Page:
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Posts posted by Ed_Davies

  1. In some ways they even save the state money. Some people moan that child benefit is going to children living Poland, so what if £1040 goes to Poland where the child is living and being educated? As the average school budget in the UK is £4550 per pupil they are saving the British taxpayers £3500 by not having them live here.

    I struggle to understand the whole EU aspect of this, the government surely could just say that child benefits are only valid for children that reside in the UK, for everyone, not just immigrants. End of.

    I doubt that just because they lose their child benefits, they will suddenly bring their kids over to the UK. The attraction of working in the UK dissipates somewhat if they have to live as a family, paying huge amounts for accommodation in the catchment area of schools, putting kids in after school clubs, the higher costs of food and clothing in the UK, etc. etc.

    However, if they do then it creates a level playing field. Suddenly life in the UK might not be as attractive when they join the treadmill. Instead of living 20 deep in a shares house and sending all their money home, they'll be working to live, just like the rest of us. They wouldn't be able to undercut UK wages, that's for sure!

  2. Is self-perpetuating. Low inflation gives employers a reason for low/no pay rises (at least that's my employer's reason) which means flat wage growth, which means low interest rates.

    They need to use different metrics in their rate rise decision making or rates will still be this low in 10 years time, and so will my salary.

  3. I looked at land once too. Crazy expensive.

    Agreed, especially if you have to bring services (electricity, gas, sewerage, phone line) any great distance. A fortune spent before you even get out of the ground. :(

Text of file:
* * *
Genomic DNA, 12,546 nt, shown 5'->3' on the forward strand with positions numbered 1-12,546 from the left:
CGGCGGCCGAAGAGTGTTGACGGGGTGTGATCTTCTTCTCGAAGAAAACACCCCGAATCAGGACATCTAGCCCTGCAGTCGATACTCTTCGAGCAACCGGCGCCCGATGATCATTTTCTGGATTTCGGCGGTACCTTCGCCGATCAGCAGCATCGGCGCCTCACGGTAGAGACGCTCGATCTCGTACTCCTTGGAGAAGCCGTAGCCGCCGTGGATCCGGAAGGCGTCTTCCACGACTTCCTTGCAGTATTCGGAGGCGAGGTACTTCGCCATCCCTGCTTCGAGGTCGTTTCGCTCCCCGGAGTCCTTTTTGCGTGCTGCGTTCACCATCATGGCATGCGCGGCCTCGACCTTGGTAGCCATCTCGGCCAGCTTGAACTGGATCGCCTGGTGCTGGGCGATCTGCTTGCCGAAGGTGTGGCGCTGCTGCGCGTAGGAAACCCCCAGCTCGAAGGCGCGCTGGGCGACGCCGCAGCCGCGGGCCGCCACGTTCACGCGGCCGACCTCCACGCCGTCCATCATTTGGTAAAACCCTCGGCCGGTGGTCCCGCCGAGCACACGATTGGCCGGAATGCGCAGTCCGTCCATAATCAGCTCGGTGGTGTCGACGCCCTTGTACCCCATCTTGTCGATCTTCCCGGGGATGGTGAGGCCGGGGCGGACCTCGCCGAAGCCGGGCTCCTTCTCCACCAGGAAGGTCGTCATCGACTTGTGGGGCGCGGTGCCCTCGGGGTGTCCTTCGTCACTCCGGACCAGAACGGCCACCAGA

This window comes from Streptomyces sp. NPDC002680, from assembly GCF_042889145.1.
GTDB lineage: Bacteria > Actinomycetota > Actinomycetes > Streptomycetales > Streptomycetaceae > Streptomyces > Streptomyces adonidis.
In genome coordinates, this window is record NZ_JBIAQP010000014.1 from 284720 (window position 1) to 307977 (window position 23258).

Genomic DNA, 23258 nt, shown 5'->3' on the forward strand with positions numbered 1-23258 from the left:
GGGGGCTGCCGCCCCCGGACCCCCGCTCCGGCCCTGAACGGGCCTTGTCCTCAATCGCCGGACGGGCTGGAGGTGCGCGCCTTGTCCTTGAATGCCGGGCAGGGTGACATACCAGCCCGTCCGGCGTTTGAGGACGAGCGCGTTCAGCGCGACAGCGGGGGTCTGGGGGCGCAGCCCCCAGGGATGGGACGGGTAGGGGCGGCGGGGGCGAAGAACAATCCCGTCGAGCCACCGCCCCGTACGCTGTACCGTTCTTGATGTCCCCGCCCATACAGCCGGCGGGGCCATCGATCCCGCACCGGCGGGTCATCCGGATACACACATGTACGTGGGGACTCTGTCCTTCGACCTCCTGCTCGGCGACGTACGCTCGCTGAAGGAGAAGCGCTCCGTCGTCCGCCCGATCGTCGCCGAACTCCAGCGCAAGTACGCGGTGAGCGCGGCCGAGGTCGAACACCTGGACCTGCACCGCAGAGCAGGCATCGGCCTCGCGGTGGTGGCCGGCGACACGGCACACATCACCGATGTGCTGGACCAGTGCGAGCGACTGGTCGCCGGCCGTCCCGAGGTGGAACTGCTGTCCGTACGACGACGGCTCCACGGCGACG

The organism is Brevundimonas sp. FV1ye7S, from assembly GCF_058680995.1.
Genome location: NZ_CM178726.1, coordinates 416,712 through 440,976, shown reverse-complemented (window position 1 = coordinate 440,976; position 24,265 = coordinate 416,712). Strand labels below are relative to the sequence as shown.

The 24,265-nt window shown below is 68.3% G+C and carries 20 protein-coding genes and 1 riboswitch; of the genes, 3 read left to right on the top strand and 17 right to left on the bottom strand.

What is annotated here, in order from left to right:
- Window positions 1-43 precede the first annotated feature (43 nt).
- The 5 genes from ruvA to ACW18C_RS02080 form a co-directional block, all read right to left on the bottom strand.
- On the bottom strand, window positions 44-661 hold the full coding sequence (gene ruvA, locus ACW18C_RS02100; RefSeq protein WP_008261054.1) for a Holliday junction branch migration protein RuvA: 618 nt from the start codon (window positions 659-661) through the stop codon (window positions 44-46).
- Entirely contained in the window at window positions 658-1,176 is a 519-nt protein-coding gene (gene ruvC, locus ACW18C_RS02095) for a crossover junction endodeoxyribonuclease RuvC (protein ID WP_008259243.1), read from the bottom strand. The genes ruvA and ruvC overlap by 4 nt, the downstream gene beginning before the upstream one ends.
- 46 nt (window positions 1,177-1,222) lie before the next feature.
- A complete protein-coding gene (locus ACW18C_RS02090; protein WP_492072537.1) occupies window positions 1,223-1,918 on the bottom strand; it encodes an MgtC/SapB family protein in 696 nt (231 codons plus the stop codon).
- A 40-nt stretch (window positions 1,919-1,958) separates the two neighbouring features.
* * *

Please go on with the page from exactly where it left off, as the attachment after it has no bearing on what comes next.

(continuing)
4. I don't have too much of a problem with n-work benefits paid to people working in this country, wherever they originally hailed from. The money is taxed, sloshes around the UK economy, is taxed again, sloshes a bit more then is taxed. It's all a merry-go-round that benefits the UK. It's the idea of sending money overseas that I have an issue with. Why is child benefit paid for children who are not in this country? The logic escapes me?

    To be fair, I also believe UK pensions should only be paid to those who live in the UK. If people choose to move overseas in retirement then it should be self-financing through their own pension provision, not via the taxpayer.

  5. You are such a meanly :P

    To fairytale, I'm guessing Si1 would be looking towards shares and bonds or maybe selling old tat on ebay! :P (man, those postage costs really dent your margin!) There isn't really many good income producing assets at the moment as ZRIP has distorted everything! Even shares look a bit toppy but remember that even in falling market you will still find good companies that will do well, so seek them out!

    And of course... there is always BTL! :P

    BTL is a great investment, right up until you have void periods or nightmare tenants who refuse to pay and refuse to leave the house.

    Say what you like about a portfolio of dividend paying shares, they don't need a mortgage, building insurance, gas and electrical checks, background checks for tenants, payments to state agents for finding tenants, new boilers, leaky roofs, blocked gutters, damp problems, repairs, wear and tear. They quietly sit there and pay dividends year in and year out with very little intervention. Perhaps an adjustment from time to time to remove poor performers and to match risk profiles.

  6. But that would have been by borrowing and paying more than I wanted to but got to the stage where I thought a crash would never happen (I remember predictions on TV of a house price correction in about 2002).

    Also did you miss this bit?

    Went through several years of hell, a steady drip drip of people being made redundant and wondering when if I was going to be next. It even got to the stage of formal redundancy letters, only for something to be pulled out of the hat. Eventually got a new job and left (I was actually hoping for redundancy as it would have added a few quid to the deposit)

    That of ignores the bit where (before the work situation got bad) I was letting house prices fall - I thought they were well overpriced then and still do now. Why buy a house now when it might well be cheaper in a few months time?

    But then the crash happened, not only a crash but a Global Credit Crunch no less. Why didn't you buy then?

    I can understand your fears about redundancy, but you'll generally find that a house price crash doesn't occur in isolation from the rest of the economy, they happen when the economy is in trouble, so you'll always have job insecurity when you have a housing crash. They're hand in glove.